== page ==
Despite serious shortages in manpower and materials during the First World War, a rise in revenue due to increased passenger loads resulted in the tramway debt being paid off in 1917. Between 1922 and 1924 the system was expanded to over 270 miles with many route extensions and the acquisition of the independent tramways of Paisley and Airdrie along with the Glasgow Subway railway. A through service of trams between Airdrie and Paisley, over twenty miles, coinciding with a reduction in long-distance fares to a maximum of two pence, gave the Corporation a virtual monopoly of street transport in the Greater Glasgow area. This was aided by its developing bus services, especially after the 1930 Road Traffic Act forbade any other operator from carrying passengers purely within the city boundary.
From 1927 the fleet of tramcars, many of which dated from the early days of electric traction, were improved by having the upper deck open balconies enclosed and new trucks and motors fitted to provide higher speeds. Some of these survived for up to sixty years. A programme to build a fleet of luxury "bogie" cars, the "Coronations", began in 1937 to coincide with the coronation of George VI and the Empire Exhibition held at Bellahouston Park in 1938. When the Second World War halted further production in 1940, 150 cars had been built. Despite shortages of maintenance materials and the 1941 air raids, the tramways survived the war virtually intact and carried ever-increasing loads, particularly on routes serving the shipyards.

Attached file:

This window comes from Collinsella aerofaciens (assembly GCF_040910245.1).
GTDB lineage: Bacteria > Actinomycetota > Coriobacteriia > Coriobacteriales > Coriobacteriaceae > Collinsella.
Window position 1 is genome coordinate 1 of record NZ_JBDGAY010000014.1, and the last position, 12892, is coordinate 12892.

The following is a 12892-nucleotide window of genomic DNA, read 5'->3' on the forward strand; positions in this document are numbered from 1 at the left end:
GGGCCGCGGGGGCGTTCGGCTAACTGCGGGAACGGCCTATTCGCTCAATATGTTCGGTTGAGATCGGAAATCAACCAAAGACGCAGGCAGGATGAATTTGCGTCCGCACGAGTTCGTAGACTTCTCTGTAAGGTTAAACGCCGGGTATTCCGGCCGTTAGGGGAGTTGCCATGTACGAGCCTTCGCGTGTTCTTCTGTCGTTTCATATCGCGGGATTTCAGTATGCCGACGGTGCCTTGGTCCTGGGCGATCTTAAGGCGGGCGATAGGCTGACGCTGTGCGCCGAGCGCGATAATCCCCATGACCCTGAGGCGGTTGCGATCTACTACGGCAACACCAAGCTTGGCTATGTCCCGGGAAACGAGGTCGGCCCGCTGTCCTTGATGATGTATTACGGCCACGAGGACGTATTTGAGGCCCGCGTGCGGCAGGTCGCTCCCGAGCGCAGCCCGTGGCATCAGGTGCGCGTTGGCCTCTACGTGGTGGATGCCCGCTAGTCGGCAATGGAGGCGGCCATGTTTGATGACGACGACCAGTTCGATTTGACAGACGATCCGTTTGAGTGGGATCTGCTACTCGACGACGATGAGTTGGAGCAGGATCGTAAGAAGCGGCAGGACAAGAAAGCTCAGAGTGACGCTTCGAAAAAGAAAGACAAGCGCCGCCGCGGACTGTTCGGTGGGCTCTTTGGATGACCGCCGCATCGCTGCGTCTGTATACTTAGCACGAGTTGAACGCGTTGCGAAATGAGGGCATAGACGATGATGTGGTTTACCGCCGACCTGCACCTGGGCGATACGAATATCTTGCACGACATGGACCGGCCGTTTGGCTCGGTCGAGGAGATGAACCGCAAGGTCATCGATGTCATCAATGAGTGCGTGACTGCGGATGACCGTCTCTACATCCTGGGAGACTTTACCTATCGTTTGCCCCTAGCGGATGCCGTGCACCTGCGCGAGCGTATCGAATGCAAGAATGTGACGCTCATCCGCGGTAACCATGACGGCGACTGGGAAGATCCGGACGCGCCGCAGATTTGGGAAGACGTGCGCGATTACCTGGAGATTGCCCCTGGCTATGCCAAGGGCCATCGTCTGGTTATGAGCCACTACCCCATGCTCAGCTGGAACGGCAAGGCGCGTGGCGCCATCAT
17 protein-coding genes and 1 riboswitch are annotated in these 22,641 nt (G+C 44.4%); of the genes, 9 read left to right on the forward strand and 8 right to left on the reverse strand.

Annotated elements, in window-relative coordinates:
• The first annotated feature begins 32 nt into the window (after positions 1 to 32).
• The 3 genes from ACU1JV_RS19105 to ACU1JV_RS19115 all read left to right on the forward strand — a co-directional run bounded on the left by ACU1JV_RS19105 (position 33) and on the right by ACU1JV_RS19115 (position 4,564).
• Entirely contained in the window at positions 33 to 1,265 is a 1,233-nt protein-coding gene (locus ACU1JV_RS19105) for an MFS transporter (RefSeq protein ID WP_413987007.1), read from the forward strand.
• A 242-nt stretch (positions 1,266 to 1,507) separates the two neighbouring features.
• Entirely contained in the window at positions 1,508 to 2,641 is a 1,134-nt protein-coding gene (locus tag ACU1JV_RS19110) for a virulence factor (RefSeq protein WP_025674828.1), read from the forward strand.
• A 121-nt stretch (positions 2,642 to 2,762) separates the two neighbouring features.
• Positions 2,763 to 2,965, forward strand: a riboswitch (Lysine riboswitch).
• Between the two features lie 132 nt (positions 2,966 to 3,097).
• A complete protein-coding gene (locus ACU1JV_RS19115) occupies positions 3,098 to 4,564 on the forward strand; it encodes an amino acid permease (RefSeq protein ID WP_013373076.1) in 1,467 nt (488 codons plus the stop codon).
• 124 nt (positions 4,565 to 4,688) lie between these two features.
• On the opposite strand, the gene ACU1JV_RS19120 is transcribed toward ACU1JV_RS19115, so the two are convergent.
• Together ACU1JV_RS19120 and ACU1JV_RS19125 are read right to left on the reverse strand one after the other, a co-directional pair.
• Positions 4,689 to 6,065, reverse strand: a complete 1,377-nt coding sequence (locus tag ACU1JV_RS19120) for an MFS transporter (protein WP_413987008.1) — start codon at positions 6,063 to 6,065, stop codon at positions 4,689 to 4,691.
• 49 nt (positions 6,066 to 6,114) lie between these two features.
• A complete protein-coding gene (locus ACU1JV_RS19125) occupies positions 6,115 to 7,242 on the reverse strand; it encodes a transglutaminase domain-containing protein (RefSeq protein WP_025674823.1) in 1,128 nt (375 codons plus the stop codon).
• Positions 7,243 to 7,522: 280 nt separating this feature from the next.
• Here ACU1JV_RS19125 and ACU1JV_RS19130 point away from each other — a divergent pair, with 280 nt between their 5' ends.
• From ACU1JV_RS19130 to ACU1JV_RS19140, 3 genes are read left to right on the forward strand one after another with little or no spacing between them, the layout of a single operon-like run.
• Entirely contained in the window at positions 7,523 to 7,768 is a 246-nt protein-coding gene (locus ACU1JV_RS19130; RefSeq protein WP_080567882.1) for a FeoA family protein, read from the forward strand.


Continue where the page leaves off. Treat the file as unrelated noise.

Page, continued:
Following 1945 there were extensions to several routes, 150 modified "Coronation" cars (named "Cunarders") were built, and the Pinkston power station in Springburn which supplied electricity for the tramways was modernised, all serving to make the future of the system appear secure. However maintenance costs were rising and, as a result of the growth of new housing areas not served by the trams, alternative transport modes were being considered. Fare increases were inevitable and the days of cheap tram travel were over.
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